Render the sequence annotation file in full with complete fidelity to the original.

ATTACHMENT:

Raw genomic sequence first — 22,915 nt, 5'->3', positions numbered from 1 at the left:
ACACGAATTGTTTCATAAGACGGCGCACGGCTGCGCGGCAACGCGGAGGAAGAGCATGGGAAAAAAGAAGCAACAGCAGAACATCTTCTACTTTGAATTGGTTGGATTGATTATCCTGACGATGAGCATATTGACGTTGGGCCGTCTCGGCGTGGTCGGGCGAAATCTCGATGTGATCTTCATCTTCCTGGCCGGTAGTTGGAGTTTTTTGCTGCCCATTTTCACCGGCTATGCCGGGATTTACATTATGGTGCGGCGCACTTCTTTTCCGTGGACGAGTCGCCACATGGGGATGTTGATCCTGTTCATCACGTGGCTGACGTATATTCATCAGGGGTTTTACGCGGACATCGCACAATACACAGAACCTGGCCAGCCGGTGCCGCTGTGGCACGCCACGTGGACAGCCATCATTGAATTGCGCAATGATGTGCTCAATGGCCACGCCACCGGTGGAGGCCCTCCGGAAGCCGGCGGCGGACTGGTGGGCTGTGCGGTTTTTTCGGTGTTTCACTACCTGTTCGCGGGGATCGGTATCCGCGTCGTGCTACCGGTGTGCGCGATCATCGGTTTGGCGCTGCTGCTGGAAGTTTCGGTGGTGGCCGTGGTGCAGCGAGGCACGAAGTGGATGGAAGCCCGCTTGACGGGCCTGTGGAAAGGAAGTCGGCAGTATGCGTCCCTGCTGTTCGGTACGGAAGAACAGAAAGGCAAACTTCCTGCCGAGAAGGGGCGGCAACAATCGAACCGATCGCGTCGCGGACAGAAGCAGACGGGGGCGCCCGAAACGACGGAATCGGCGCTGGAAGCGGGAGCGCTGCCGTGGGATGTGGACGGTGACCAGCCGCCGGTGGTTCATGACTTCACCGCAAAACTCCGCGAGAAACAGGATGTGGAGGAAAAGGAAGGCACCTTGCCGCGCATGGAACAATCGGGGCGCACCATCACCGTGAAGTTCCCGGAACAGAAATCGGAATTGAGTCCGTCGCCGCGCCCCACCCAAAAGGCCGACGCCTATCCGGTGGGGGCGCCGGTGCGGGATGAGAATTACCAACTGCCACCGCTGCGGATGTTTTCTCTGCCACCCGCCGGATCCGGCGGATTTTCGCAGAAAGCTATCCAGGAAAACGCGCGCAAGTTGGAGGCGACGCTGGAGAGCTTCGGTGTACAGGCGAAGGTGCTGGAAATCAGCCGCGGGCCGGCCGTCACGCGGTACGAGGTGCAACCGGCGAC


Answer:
Raw genomic sequence first — 22,915 nt, 5'->3', positions numbered from 1 at the left:
ACACGAATTGTTTCATAAGACGGCGCACGGCTGCGCGGCAACGCGGAGGAAGAGCATGGGAAAAAAGAAGCAACAGCAGAACATCTTCTACTTTGAATTGGTTGGATTGATTATCCTGACGATGAGCATATTGACGTTGGGCCGTCTCGGCGTGGTCGGGCGAAATCTCGATGTGATCTTCATCTTCCTGGCCGGTAGTTGGAGTTTTTTGCTGCCCATTTTCACCGGCTATGCCGGGATTTACATTATGGTGCGGCGCACTTCTTTTCCGTGGACGAGTCGCCACATGGGGATGTTGATCCTGTTCATCACGTGGCTGACGTATATTCATCAGGGGTTTTACGCGGACATCGCACAATACACAGAACCTGGCCAGCCGGTGCCGCTGTGGCACGCCACGTGGACAGCCATCATTGAATTGCGCAATGATGTGCTCAATGGCCACGCCACCGGTGGAGGCCCTCCGGAAGCCGGCGGCGGACTGGTGGGCTGTGCGGTTTTTTCGGTGTTTCACTACCTGTTCGCGGGGATCGGTATCCGCGTCGTGCTACCGGTGTGCGCGATCATCGGTTTGGCGCTGCTGCTGGAAGTTTCGGTGGTGGCCGTGGTGCAGCGAGGCACGAAGTGGATGGAAGCCCGCTTGACGGGCCTGTGGAAAGGAAGTCGGCAGTATGCGTCCCTGCTGTTCGGTACGGAAGAACAGAAAGGCAAACTTCCTGCCGAGAAGGGGCGGCAACAATCGAACCGATCGCGTCGCGGACAGAAGCAGACGGGGGCGCCCGAAACGACGGAATCGGCGCTGGAAGCGGGAGCGCTGCCGTGGGATGTGGACGGTGACCAGCCGCCGGTGGTTCATGACTTCACCGCAAAACTCCGCGAGAAACAGGATGTGGAGGAAAAGGAAGGCACCTTGCCGCGCATGGAACAATCGGGGCGCACCATCACCGTGAAGTTCCCGGAACAGAAATCGGAATTGAGTCCGTCGCCGCGCCCCACCCAAAAGGCCGACGCCTATCCGGTGGGGGCGCCGGTGCGGGATGAGAATTACCAACTGCCACCGCTGCGGATGTTTTCTCTGCCACCCGCCGGATCCGGCGGATTTTCGCAGAAAGCTATCCAGGAAAACGCGCGCAAGTTGGAGGCGACGCTGGAGAGCTTCGGTGTACAGGCGAAGGTGCTGGAAATCAGCCGCGGGCCGGCCGTCACGCGGTACGAGGTGCAACCGGCGAC